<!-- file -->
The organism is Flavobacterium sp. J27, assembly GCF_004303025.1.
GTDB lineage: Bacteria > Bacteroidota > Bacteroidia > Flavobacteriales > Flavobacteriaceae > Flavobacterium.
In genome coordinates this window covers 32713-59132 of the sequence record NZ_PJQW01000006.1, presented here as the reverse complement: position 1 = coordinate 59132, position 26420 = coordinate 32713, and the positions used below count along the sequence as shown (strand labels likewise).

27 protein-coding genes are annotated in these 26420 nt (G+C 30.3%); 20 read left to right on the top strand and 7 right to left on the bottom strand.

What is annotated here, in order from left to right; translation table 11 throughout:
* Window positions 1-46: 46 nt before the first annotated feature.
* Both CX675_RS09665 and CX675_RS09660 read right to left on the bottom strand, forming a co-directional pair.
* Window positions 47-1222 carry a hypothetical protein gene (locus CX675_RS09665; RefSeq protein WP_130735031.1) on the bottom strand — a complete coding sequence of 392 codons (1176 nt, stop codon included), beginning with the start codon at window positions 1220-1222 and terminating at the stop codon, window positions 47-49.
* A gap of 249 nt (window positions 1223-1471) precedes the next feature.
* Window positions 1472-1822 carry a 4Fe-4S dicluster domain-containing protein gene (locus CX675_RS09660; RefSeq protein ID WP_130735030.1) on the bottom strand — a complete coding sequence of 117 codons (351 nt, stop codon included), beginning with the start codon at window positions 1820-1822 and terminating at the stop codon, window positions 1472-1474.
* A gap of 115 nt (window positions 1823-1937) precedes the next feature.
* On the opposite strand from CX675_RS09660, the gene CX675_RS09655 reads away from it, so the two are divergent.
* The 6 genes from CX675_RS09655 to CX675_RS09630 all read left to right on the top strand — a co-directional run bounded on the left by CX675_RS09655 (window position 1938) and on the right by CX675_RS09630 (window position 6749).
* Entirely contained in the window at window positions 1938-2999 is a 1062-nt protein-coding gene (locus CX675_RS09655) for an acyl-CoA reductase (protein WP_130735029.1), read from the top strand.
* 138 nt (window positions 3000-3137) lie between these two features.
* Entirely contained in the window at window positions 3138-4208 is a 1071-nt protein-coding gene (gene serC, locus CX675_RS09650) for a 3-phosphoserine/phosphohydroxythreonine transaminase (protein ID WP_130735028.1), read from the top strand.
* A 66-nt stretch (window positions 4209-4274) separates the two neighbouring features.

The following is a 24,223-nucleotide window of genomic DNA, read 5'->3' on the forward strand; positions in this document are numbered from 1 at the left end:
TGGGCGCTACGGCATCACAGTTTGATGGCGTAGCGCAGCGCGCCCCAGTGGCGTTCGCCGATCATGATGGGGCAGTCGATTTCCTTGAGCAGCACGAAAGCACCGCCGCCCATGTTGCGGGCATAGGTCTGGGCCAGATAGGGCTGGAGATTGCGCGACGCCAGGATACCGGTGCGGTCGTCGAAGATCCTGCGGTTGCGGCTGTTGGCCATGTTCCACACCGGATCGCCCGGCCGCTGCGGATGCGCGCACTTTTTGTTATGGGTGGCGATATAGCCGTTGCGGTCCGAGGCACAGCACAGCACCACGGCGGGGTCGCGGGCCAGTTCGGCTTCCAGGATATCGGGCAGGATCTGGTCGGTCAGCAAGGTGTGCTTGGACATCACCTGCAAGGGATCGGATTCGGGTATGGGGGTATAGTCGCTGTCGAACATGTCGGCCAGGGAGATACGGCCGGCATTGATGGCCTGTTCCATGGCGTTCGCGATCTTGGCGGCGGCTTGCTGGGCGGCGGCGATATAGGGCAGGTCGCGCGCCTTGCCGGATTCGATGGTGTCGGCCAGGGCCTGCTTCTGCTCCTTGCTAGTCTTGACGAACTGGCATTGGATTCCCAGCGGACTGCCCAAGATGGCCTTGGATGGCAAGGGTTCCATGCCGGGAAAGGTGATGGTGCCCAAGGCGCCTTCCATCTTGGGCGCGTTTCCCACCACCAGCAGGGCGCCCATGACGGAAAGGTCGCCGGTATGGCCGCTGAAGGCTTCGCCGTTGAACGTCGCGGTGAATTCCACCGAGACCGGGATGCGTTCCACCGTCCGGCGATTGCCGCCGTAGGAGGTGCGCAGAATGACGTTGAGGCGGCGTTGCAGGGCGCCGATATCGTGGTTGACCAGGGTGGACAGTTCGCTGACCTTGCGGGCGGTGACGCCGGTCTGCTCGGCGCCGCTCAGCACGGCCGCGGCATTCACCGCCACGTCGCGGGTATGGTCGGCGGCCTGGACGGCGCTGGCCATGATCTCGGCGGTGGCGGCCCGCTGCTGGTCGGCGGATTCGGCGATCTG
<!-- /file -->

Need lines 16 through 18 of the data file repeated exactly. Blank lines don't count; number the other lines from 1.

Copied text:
* Entirely contained in the window at window positions 3138-4208 is a 1071-nt protein-coding gene (gene serC, locus CX675_RS09650) for a 3-phosphoserine/phosphohydroxythreonine transaminase (protein ID WP_130735028.1), read from the top strand.
* A 66-nt stretch (window positions 4209-4274) separates the two neighbouring features.

The following is a 24,223-nucleotide window of genomic DNA, read 5'->3' on the forward strand; positions in this document are numbered from 1 at the left end: